What do members of Congress spend most of their day doing? It's not necessarily making laws, research, committee work, or talking to everyday constituents. Instead, as much as two-thirds of their time — and typically about 25 to 50 percent — goes to congressional fundraising.
In a long, revealing segment on Sunday's Last Week Tonight, John Oliver detailed the arduous process of fundraising in Congress, explaining how we got to a point where candidates for the House and Senate raised $1.7 billion in the 2014 election cycle.
Why is this such a problem? Sen. Chris Murphy explained, in a video played by Oliver: "For a Senate race, I'm not calling anybody who doesn't have the chance of giving me at least $1,000. … So you got to imagine that the people I'm calling are folks that are making half a million to a million dollars, and they have fundamentally different problems than everybody else."
"That is a huge problem," Oliver said, "because it cannot help but affect the way you see the world if you're only calling donors rich enough that their main concerns are estate taxes or which Belgian kimono their cat will wear that day."
Yet it's what members of Congress spend a lot of their day doing, whether it's by making phone calls in cubicles maintained by their political parties or hosting breakfasts, lunches, dinners, and other events — all in one day. One member of Congress even leveraged her 30th wedding anniversary to solicit contributions.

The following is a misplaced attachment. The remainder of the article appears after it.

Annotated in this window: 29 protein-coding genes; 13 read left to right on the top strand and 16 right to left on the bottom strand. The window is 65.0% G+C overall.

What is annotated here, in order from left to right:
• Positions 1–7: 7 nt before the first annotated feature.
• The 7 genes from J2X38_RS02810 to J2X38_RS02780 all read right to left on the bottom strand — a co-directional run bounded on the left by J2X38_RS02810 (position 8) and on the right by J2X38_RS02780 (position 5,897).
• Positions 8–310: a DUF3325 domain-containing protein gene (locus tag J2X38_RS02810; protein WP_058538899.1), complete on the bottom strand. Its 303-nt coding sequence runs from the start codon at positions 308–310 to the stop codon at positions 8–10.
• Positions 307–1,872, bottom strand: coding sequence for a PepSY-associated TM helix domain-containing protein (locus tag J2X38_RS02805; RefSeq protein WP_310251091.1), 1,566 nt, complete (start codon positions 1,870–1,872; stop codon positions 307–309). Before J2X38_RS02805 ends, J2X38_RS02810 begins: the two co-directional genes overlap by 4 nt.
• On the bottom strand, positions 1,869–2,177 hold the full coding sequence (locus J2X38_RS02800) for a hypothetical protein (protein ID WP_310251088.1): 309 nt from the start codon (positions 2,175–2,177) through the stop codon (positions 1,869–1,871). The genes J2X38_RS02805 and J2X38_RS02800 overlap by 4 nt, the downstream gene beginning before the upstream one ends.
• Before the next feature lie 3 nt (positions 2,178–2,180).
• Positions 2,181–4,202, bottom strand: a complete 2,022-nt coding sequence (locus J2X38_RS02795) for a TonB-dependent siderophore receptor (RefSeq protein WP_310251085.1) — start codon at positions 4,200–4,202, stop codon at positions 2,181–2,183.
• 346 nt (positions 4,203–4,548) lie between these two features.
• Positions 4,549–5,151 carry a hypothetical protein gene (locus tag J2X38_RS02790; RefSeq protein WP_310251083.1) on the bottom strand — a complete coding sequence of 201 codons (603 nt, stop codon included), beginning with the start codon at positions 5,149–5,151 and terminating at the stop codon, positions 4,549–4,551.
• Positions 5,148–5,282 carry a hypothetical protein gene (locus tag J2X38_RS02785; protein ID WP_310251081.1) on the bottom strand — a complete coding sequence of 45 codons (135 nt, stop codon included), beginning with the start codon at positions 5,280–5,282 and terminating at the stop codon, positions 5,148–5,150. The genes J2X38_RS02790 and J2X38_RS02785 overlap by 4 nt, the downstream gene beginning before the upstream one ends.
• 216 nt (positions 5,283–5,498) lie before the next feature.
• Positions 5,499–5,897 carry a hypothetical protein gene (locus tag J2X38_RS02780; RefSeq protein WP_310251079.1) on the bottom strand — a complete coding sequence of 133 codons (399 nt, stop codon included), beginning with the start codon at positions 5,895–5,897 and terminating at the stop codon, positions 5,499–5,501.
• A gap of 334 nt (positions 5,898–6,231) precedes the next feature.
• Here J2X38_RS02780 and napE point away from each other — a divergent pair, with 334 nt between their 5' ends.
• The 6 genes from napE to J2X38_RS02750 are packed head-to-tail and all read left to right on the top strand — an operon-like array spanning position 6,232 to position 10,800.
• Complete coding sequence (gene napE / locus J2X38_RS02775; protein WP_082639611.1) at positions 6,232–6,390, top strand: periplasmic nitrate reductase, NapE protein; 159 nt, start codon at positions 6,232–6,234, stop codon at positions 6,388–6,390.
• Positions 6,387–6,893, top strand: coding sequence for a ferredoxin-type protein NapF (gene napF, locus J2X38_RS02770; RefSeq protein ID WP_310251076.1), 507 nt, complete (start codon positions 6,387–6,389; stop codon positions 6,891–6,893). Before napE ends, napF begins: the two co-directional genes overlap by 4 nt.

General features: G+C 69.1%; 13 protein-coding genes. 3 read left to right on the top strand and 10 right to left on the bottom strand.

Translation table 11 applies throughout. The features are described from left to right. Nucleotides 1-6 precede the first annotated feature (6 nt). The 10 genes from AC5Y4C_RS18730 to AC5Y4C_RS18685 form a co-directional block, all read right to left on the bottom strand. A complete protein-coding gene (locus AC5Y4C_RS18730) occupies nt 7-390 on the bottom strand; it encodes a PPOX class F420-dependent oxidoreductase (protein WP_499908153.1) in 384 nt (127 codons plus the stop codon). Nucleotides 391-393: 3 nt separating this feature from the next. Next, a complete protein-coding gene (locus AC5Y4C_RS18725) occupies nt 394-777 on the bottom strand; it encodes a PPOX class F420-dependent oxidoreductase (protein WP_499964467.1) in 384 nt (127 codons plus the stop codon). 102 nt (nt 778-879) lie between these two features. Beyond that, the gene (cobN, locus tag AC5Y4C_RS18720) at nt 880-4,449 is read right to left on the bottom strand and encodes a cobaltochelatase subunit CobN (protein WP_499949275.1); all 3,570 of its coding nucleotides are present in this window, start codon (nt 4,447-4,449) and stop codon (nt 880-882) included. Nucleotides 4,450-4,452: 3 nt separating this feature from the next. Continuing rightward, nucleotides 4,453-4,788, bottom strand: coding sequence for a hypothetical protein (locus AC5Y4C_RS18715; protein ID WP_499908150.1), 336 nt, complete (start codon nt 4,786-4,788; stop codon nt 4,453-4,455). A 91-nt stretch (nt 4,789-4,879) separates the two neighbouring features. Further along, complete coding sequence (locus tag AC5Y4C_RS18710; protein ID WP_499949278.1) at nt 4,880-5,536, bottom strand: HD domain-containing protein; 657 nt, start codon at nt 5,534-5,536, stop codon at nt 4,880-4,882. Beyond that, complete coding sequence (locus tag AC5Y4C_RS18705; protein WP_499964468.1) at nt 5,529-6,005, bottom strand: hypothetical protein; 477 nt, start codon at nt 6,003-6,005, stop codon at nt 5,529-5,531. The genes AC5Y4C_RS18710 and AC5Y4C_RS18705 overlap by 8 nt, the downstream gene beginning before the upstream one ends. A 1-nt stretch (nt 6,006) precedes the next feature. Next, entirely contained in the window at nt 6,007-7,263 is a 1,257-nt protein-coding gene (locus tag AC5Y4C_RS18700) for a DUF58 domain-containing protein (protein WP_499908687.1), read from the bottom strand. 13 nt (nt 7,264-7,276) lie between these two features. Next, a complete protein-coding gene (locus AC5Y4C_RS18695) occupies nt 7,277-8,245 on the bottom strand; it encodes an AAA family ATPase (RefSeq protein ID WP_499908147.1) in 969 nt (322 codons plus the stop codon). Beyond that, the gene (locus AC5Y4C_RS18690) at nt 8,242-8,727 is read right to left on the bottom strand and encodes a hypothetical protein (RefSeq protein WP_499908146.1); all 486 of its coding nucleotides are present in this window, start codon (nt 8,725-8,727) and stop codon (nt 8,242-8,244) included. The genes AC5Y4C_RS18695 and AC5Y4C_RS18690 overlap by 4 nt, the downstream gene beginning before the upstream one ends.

"A 30th wedding anniversary should not be about raising political capital," Oliver said. He joked, "It should be about eating a largely silent dinner, killing two bottles of wine, forgetting to have sex, and falling asleep to a Friends rerun. Honor the anniversary, and do it right!"
But what's perhaps most surprising is the people who appear to dislike all of this the most are the members of Congress themselves. As part of the segment, Rep. Steve Israel told Oliver in an interview that congressional fundraising is "a form of torture" that ultimately hurts the American people by robbing them of a voice. (Israel announced his retirement earlier this year, telling the New York Times, "I don't think I can spend another day in another call room making another call begging for money. I always knew the system was dysfunctional. Now it is beyond broken.")
"While both sides agree they hate this," Oliver said, "neither wants to unilaterally back down first." So the system stays in place, and many members of Congress continue to spend a bulk of their day trying to get money from rich people instead of lawmaking for everyone else.